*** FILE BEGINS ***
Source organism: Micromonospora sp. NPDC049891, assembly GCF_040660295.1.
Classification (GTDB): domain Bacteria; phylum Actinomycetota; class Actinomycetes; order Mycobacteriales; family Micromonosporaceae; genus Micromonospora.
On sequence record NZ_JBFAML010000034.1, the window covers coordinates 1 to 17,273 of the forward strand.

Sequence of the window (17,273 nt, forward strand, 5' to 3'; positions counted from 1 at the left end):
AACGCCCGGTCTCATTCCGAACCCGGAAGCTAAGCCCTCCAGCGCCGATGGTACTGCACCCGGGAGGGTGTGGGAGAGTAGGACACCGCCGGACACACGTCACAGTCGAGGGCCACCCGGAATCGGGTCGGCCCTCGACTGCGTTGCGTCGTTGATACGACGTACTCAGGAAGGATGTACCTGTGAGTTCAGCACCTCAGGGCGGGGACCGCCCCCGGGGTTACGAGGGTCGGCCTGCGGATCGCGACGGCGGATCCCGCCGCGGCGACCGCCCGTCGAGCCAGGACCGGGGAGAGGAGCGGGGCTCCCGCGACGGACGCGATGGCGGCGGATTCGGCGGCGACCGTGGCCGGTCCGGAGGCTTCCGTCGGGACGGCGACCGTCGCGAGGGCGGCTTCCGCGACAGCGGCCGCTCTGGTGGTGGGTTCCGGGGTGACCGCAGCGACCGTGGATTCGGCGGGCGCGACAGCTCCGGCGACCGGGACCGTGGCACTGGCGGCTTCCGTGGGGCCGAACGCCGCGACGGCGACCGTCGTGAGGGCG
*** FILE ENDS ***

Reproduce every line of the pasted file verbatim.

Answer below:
Source organism: Micromonospora sp. NPDC049891, assembly GCF_040660295.1.
Classification (GTDB): domain Bacteria; phylum Actinomycetota; class Actinomycetes; order Mycobacteriales; family Micromonosporaceae; genus Micromonospora.
On sequence record NZ_JBFAML010000034.1, the window covers coordinates 1 to 17,273 of the forward strand.

Sequence of the window (17,273 nt, forward strand, 5' to 3'; positions counted from 1 at the left end):
AACGCCCGGTCTCATTCCGAACCCGGAAGCTAAGCCCTCCAGCGCCGATGGTACTGCACCCGGGAGGGTGTGGGAGAGTAGGACACCGCCGGACACACGTCACAGTCGAGGGCCACCCGGAATCGGGTCGGCCCTCGACTGCGTTGCGTCGTTGATACGACGTACTCAGGAAGGATGTACCTGTGAGTTCAGCACCTCAGGGCGGGGACCGCCCCCGGGGTTACGAGGGTCGGCCTGCGGATCGCGACGGCGGATCCCGCCGCGGCGACCGCCCGTCGAGCCAGGACCGGGGAGAGGAGCGGGGCTCCCGCGACGGACGCGATGGCGGCGGATTCGGCGGCGACCGTGGCCGGTCCGGAGGCTTCCGTCGGGACGGCGACCGTCGCGAGGGCGGCTTCCGCGACAGCGGCCGCTCTGGTGGTGGGTTCCGGGGTGACCGCAGCGACCGTGGATTCGGCGGGCGCGACAGCTCCGGCGACCGGGACCGTGGCACTGGCGGCTTCCGTGGGGCCGAACGCCGCGACGGCGACCGTCGTGAGGGCG